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India attempting to bypass US economic sanctions against Iran

Tehran, The Indian government on Friday (June 22) announced it would replace the US dollar with other currencies, such as rupee and euro, to make payments for its oil imports from Iran.

Since the country meets some 10 percent of its oil requirement through imports from Iran, it is trying to, in addition to continuing barter trade between the two countries that has been in place over the past few years, use other ways in transactions with Iran to bypass US sanctions. Using rupee in transactions is among these solutions.

Prior to adopting the barter scheme for transactions with Iran, the Indian government had secured Washington's consent, in a bid to correct the trade imbalance in oil through barter of goods in its economic relations with the Middle Eastern state.

New Delhi has always attempted to use rupee for its oil and trade transactions with Tehran since 2012 when the US, United Nations and EU imposed their sanctions against Iran's peaceful nuclear program up to 2015 when several rounds of negotiations eventually led to the signing of the Joint Comprehensive Plan of Action (JCPOA) between Iran and P5+1 in July 2015. Following the conclusion of the JCPOA, under Iran's pressure, New Delhi gradually agreed to use other international currencies in trade with Tehran.

As per the mechanism created in 2012 under the impact of US sanctions, Indian exporters received money in rupee for their sales to Iran and kept it at India's UCO Bank. This is because the government of the South Asian state paid for its purchases from Iran in rupee.

Nevertheless, in the same year, Iranian Petroleum Minister Bijan Zangeneh said that Iran is not willing to receive money for its oil exports to India entirely in rupee, stressing that, at least, 55 percent of the payments should be made in common international currencies.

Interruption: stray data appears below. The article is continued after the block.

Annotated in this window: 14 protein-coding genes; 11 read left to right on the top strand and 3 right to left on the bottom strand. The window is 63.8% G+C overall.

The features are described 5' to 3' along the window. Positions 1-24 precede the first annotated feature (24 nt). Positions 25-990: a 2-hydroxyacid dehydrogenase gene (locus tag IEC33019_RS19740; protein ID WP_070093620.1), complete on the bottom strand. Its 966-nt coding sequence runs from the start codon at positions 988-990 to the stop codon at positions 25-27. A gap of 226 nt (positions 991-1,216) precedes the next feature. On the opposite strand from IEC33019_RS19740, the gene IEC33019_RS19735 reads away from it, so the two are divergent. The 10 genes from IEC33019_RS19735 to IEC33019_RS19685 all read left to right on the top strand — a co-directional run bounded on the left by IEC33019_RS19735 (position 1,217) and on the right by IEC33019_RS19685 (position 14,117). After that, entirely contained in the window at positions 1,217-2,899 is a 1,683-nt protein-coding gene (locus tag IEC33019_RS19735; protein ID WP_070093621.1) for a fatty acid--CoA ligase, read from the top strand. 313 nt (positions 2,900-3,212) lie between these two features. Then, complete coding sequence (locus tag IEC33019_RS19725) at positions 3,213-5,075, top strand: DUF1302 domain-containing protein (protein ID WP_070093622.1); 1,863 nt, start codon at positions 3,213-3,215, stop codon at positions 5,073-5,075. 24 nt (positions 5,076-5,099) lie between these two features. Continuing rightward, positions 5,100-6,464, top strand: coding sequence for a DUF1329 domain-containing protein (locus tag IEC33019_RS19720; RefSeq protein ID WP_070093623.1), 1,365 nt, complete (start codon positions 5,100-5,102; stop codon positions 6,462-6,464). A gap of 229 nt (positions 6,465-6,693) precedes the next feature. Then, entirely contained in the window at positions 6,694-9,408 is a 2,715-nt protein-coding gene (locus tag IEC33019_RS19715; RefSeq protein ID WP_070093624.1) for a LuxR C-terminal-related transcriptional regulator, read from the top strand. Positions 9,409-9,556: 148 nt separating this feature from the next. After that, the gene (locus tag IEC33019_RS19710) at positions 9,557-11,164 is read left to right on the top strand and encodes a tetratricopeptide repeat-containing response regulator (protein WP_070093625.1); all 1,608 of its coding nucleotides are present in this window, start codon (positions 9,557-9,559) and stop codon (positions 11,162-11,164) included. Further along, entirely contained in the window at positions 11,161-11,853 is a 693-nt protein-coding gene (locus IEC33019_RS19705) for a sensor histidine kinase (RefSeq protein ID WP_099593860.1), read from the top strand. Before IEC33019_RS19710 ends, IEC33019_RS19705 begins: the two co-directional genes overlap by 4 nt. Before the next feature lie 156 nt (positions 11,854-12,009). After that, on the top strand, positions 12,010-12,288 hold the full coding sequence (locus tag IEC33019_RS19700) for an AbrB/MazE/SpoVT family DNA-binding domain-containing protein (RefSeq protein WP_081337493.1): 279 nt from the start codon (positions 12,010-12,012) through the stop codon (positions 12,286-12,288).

US President Donald Trump's decision to withdraw from the JCPOA in May and his directive to reinstate strict sanctions against Iran by August 6, have created a serious challenge to many countries already engaged in economic transactions with Tehran.

Although abiding by the US unilateral sanctions, unlike those of the UN Security Council which had been removed following the signing of the JCPOA, is not mandatory for other countries, international companies consider it inevitable to comply with them fearing US retaliatory measures.

To satisfy the US and avoid its anger, many of these firms have already begun to stop their operations in Iran.

However this time, the Indian government has decided to, by hook or by crook, bypass the severe sanctions targeting Iran's oil exports and foreign investments in the country's energy sector and, once again, use the rupee-rial payment mechanism with the assistance from UCO Bank.

When selling goods to Iran, Indian companies also used, and are still using, the money deposited by the Central Bank of Iran at the UCO Bank in rupee as the Indian bank does not have any relations with the US and, thus, will not be affected by Washington's sanctions.

The Indian government knows that there are still $300 million in the primary rupee-rial account at the UCO Bank and deem it highly likely that the amount was likely to increase in coming months.

Earlier, Indian External Affairs Minister Sushma Swaraj said, India follows only UN sanctions, and not unilateral sanctions by any country.

Financial Express (FE) wrote on Saturday, As reported recently, the State Bank of India has told Indian oil refiners that the euro payment route to Iran for crude oil import will not be available after November 3, 2018, the day US sanctions against Iran come into effect.

This would effectively mean that the last physical transaction between Iran and Indian refiners � Indian Oil, BPCL and HPCL � will happen around the first week of September, given refiners get a 60-day credit window. Post that, in the last two months, only bills will be settled, R Ramachandran, director (refineries), BPCL, had earlier told FE.

As per the agreements signed between Tehran and New Delhi, India is expected to import more than 21 million tons of crude oil from Iran during 2018-20.

Source: Iran Daily

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